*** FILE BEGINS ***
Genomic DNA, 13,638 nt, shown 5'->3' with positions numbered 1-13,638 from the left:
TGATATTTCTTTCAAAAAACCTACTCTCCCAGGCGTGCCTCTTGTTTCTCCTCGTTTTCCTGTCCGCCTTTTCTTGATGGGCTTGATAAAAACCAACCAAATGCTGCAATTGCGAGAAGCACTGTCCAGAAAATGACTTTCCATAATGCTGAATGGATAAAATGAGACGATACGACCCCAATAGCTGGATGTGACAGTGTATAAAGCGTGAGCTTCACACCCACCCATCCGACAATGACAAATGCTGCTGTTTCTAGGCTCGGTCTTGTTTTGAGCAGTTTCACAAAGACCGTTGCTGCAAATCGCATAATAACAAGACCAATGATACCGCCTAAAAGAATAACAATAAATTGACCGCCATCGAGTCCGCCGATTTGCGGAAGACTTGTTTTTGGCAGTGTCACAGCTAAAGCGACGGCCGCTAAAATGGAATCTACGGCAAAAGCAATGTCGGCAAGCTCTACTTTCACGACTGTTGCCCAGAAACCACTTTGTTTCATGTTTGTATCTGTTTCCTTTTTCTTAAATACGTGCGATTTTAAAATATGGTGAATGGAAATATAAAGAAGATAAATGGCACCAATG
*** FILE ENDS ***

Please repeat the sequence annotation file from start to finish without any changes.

Genomic DNA, 13,638 nt, shown 5'->3' with positions numbered 1-13,638 from the left:
TGATATTTCTTTCAAAAAACCTACTCTCCCAGGCGTGCCTCTTGTTTCTCCTCGTTTTCCTGTCCGCCTTTTCTTGATGGGCTTGATAAAAACCAACCAAATGCTGCAATTGCGAGAAGCACTGTCCAGAAAATGACTTTCCATAATGCTGAATGGATAAAATGAGACGATACGACCCCAATAGCTGGATGTGACAGTGTATAAAGCGTGAGCTTCACACCCACCCATCCGACAATGACAAATGCTGCTGTTTCTAGGCTCGGTCTTGTTTTGAGCAGTTTCACAAAGACCGTTGCTGCAAATCGCATAATAACAAGACCAATGATACCGCCTAAAAGAATAACAATAAATTGACCGCCATCGAGTCCGCCGATTTGCGGAAGACTTGTTTTTGGCAGTGTCACAGCTAAAGCGACGGCCGCTAAAATGGAATCTACGGCAAAAGCAATGTCGGCAAGCTCTACTTTCACGACTGTTGCCCAGAAACCACTTTGTTTCATGTTTGTATCTGTTTCCTTTTTCTTAAATACGTGCGATTTTAAAATATGGTGAATGGAAATATAAAGAAGATAAATGGCACCAATG